QUESTION: We are a senior community. Our board is trying to plan ahead for reopening our facilities when restrictions are lifted. How do we deal with some people receiving the vaccine and others refusing? We hope to open our pool this summer. Can or should we restrict those who have not been vaccinated? –Barbara S.
ANSWER: This has been a topic of lively discussion in the legal community, with some attorneys in favor and others opposed.
Voluntary Policy: As restrictions are lifted, it’s unlikely the government will compel associations to require members show proof of vaccination to use their recreational facilities. That means adopting it as a policy will be entirely voluntary. It could add a layer of protection for members who refuse to be vaccinated. However, I see problems with it.
Potential Litigation: Excluding members from your facilities who lost their proof of vaccination, or refused vaccination for fear of allergic reactions, or refused on religious grounds, or choose not to disclose their medical status for privacy reasons, is an invitation for litigation. We don’t currently monitor and exclude members and guests who have not had vaccinations for polio, hepatitis, measles, chickenpox, smallpox, and annual flu shots — all of which can be deadly. I don’t like the idea of boards becoming vaccine police. Where and how will they store this medical information? I believe it creates additional legal exposure for associations.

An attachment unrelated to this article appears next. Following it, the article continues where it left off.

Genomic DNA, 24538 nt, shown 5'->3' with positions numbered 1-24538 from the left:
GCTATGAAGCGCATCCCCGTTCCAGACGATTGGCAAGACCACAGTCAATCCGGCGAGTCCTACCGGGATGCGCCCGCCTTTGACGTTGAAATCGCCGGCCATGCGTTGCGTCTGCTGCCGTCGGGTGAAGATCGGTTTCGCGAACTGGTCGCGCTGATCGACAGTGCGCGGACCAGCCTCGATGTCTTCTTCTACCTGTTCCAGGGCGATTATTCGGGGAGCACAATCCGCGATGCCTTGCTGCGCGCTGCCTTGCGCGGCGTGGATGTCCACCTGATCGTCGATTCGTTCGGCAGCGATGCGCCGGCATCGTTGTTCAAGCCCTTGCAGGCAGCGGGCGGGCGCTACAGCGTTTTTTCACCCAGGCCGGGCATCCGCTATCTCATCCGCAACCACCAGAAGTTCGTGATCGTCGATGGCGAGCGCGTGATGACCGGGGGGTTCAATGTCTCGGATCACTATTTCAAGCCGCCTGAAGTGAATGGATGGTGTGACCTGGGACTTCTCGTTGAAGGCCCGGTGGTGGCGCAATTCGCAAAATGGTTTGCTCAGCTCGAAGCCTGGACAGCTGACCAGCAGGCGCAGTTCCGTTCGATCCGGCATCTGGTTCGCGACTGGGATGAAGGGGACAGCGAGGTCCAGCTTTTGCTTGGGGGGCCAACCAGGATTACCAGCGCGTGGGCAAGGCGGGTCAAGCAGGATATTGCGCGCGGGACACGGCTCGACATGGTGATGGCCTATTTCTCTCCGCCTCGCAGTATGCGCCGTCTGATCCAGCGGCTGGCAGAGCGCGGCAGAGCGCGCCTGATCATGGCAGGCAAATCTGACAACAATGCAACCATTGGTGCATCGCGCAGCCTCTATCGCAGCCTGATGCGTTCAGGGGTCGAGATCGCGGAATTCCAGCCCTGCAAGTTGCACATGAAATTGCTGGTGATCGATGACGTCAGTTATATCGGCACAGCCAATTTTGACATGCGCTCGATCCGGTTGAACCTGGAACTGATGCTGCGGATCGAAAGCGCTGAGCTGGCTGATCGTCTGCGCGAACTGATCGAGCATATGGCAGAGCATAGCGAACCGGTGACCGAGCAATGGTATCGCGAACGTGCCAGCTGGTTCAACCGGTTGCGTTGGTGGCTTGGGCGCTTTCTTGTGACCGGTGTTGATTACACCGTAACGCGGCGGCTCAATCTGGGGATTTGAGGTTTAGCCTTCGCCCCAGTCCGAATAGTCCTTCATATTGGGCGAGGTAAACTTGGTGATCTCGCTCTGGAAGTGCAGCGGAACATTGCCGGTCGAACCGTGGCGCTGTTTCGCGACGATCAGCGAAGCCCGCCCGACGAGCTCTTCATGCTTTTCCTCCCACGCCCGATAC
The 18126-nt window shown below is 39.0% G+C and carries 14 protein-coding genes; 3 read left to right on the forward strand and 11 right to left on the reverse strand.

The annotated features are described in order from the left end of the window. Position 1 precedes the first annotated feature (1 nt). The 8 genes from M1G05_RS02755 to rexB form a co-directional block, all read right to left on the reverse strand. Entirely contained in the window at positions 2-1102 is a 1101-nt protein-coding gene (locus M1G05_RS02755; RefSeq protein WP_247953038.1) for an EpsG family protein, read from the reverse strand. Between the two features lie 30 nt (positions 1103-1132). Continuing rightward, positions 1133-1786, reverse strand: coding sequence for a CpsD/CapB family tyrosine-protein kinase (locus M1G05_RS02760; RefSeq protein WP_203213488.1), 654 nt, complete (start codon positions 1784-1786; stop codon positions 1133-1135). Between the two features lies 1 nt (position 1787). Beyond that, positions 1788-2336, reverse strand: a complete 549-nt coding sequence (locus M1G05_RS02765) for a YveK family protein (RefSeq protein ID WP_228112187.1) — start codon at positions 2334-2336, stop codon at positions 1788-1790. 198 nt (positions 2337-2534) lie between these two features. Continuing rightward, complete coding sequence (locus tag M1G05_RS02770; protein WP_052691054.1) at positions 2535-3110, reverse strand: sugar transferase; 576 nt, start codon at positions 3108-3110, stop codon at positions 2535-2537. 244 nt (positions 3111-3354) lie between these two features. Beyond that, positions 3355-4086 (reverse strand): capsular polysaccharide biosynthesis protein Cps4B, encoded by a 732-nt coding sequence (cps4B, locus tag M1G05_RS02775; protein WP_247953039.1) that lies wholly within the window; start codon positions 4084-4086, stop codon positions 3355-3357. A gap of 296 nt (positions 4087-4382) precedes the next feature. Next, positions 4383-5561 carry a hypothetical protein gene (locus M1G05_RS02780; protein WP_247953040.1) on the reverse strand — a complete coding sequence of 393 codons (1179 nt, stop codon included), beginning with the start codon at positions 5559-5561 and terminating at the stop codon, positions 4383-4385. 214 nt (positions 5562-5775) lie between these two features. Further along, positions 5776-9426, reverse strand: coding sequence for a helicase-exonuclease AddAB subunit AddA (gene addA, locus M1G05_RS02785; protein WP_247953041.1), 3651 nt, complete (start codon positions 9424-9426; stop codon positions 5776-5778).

RESPONSE: My recommendation is for boards to lift restrictions in accordance with applicable health department requirements. Those who want to take the additional step of prohibiting members who have not been vaccinated should seek the advice of legal counsel.
CDC GUIDELINES & VACCINATIONS: As of May 16th, according to the CDC guidelines, you can resume activities without wearing a mask or staying 6 feet apart, except where required by federal, state, local, tribal, or territorial laws, rules, and regulations, including local business and workplace guidance. As conditions are currently changing, visit the CDC for the most up to date guidelines: Click Here for CDC
For more knowledgeable information regarding the business of HOA’s, visit: The Davis-Stirling.com Newsletter
DISCLAIMER. The Davis-Stirling.com Newsletter by ADAMS | STIRLING PLC provides commentary only, not legal advice. For legal advice, you’ll need to hire legal counsel. You can hire ADAMS | STIRLING PLC; Keep in mind they are considered corporate counsel to associations only.